Annual Regulatory Plan - Australian Safeguards and Non-Proliferation Office, 2006-07
Past regulatory change
Introduction of the Non-Proliferation Legislation Amendment Act 2007, to amend laws about non-proliferation of nuclear and chemical weapons, and for related purposes
Description of issue
The Non-Proliferation Legislation Amendment Act 2007 (NPLA Act) received Royal Assent on 10 April 2007. The NPLA Act amended the Nuclear Non-Proliferation (Safeguards) Act 1987 (Safeguards Act), to enable Australia to implement its international obligations with respect to new physical protection measures for nuclear material and nuclear facilities called for by the 2005 Amendment to the Convention on the Physical Protection of Nuclear Material (Physical Protection Convention). That amendment requires States Parties to establish robust and comprehensive security regimes for nuclear material and nuclear facilities. Specifically, the NPLA Act:
- introduced several new offences, including an offence for conduct against a nuclear facility which causes, or is likely to cause, death or serious injury, or substantial damage to property or to the environment by exposure to radiation or release of radioactive substances. In addition a new offence of trafficking in nuclear materials is introduced;
- allows most provisions implementing the amendment to the Physical Protection Convention to come into effect in Australia ahead of the entry-into-force of the amended Convention. The NPLA Act is the main element of legislative steps that will allow Australia to ratify the amended Convention.
- strengthened measures designed to reduce the risk of proliferation and sabotage, making the most serious penalty provisions contained in the Safeguards Act consistent with penalties under comparable Commonwealth non-proliferation and counter terrorism legislation and provides a significant deterrent to the commission of such offences.
- introduced a requirement for a permit to be obtained under the Safeguards Act where a nuclear or related facility is to be decommissioned in Australia. This seeks to ensure that non-proliferation safeguards measures can be effectively applied in the course of decommissioning, underscoring Australia's ability to apply the principle that planned nuclear activities are fully transparent to the International Atomic Energy Agency.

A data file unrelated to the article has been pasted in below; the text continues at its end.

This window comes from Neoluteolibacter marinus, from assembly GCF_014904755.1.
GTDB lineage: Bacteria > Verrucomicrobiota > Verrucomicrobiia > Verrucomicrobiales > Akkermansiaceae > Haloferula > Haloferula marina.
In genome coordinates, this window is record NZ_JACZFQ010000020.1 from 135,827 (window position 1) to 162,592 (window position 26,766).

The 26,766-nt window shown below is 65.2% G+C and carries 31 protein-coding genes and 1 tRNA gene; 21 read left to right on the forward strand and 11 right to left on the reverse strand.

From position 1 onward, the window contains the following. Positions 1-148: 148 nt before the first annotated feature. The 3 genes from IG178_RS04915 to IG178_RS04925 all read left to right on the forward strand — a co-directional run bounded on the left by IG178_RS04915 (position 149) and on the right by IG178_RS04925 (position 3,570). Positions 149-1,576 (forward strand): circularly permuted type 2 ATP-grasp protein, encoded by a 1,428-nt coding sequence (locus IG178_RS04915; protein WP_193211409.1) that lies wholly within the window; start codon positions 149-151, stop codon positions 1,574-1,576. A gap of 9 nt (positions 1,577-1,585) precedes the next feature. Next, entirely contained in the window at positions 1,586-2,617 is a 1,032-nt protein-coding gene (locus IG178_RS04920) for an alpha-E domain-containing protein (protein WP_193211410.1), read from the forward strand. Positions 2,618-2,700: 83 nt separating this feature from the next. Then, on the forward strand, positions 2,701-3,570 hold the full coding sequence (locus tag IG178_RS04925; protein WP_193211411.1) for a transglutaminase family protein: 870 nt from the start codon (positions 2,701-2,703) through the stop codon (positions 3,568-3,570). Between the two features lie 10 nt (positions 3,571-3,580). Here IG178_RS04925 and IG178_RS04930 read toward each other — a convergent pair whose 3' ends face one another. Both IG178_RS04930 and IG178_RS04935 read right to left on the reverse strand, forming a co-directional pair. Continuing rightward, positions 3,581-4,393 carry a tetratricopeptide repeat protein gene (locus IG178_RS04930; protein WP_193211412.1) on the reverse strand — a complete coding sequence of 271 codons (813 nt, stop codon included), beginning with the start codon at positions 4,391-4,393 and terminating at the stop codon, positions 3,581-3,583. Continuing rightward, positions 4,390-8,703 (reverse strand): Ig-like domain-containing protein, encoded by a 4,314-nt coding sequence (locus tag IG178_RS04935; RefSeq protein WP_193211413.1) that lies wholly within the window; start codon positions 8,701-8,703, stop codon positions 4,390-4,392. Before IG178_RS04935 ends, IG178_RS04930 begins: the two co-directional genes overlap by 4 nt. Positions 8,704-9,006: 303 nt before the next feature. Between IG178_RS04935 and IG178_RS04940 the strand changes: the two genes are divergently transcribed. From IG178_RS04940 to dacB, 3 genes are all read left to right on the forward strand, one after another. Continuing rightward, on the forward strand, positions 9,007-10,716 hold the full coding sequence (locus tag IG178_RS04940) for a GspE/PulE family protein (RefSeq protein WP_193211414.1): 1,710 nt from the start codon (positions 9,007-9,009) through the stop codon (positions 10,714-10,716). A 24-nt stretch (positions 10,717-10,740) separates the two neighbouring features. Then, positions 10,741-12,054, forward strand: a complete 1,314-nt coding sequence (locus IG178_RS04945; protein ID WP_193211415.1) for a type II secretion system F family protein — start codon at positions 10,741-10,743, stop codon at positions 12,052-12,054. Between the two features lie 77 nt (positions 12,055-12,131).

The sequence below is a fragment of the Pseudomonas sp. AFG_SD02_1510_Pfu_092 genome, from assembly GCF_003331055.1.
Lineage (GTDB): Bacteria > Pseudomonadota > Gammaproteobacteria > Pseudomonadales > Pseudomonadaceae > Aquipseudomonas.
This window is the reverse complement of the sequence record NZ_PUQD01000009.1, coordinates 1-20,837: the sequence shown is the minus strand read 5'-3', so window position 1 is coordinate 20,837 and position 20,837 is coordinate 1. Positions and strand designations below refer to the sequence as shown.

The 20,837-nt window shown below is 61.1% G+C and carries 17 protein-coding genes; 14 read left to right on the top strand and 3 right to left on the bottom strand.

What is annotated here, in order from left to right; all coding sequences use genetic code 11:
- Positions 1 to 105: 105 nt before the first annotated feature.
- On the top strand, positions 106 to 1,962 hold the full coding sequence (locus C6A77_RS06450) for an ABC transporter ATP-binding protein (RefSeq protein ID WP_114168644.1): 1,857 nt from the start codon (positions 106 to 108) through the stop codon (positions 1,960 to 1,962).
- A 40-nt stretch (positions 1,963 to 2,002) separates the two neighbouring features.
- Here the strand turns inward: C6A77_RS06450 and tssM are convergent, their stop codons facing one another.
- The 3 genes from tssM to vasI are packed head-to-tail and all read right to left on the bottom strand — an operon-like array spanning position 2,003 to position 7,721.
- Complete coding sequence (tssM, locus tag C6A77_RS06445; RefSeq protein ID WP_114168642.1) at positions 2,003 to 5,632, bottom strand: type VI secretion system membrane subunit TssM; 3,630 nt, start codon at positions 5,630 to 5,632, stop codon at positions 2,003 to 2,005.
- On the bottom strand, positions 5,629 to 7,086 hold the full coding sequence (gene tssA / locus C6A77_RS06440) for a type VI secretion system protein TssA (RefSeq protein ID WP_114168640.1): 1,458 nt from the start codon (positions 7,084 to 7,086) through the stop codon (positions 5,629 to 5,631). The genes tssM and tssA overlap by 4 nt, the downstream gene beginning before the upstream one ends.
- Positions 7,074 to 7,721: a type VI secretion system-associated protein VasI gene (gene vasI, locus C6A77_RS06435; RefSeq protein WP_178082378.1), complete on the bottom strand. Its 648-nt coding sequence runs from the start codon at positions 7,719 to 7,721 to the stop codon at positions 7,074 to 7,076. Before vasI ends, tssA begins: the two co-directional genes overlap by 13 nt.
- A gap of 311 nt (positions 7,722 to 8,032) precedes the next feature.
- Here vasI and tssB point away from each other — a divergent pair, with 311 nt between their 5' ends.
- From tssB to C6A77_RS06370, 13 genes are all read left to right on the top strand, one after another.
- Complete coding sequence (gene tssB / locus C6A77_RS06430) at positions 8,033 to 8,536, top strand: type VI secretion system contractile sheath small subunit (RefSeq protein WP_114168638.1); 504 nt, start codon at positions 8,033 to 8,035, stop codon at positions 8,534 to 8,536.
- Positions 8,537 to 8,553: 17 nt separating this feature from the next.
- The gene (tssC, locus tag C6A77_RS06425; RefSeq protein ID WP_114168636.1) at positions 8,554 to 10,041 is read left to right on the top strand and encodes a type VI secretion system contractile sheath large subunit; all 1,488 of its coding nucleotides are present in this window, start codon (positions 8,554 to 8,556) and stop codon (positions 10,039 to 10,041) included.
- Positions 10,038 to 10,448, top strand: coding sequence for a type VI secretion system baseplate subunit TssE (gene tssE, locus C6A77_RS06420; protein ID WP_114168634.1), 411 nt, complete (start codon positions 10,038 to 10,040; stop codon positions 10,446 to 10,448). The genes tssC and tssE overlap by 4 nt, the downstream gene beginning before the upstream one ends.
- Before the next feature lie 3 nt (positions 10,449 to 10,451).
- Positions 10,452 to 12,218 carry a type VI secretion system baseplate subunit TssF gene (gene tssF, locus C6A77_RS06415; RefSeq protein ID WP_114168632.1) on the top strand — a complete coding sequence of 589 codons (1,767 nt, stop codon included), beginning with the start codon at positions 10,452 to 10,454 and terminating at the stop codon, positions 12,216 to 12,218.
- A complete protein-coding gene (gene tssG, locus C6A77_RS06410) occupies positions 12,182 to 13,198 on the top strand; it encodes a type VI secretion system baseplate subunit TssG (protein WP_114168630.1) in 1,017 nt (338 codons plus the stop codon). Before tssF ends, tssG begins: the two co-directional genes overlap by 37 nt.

The NPLA Act amended the Safeguards Act, the Comprehensive Nuclear Test-Ban Treaty Act 1998 (CTBT Act) and the Chemical Weapons (Prohibition) Act 1994 (CWP Act), to improve the application of Australia's existing non-proliferation arrangements. The NPLA Act:
- made the most serious penalty provisions contained in the CTBT Act and the CWP Act consistent with penalties under comparable Commonwealth non-proliferation legislation, providing a significant deterrent to the commission of such offences.
- extended geographical jurisdiction for offences related to proliferation of nuclear and chemical weapons by an Australian citizen or resident anywhere.
The changes have minimal affect on business. Furthermore, the then Office of Regulation Review in examining the Bill, considered that a Regulation Impact Statement (RIS) was not required because of the limited impact of the then Bill.
Date of effect
10 April 2007
Date last modified
5 August 2011
Australian Safeguards and Non-Proliferation Office
Department of Foreign Affairs and Trade
Tel: (02) 6261 1920 | Fax: (02) 6261 1908